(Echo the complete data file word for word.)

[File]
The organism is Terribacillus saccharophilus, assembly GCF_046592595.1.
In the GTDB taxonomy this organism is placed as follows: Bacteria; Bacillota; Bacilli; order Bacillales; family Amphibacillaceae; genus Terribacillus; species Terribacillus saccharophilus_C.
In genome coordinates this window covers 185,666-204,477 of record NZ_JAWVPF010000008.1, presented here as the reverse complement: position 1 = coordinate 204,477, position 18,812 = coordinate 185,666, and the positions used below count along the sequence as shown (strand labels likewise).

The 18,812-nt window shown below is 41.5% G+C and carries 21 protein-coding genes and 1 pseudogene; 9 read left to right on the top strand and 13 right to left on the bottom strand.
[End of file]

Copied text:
The organism is Terribacillus saccharophilus, assembly GCF_046592595.1.
In the GTDB taxonomy this organism is placed as follows: Bacteria; Bacillota; Bacilli; order Bacillales; family Amphibacillaceae; genus Terribacillus; species Terribacillus saccharophilus_C.
In genome coordinates this window covers 185,666-204,477 of record NZ_JAWVPF010000008.1, presented here as the reverse complement: position 1 = coordinate 204,477, position 18,812 = coordinate 185,666, and the positions used below count along the sequence as shown (strand labels likewise).

The 18,812-nt window shown below is 41.5% G+C and carries 21 protein-coding genes and 1 pseudogene; 9 read left to right on the top strand and 13 right to left on the bottom strand.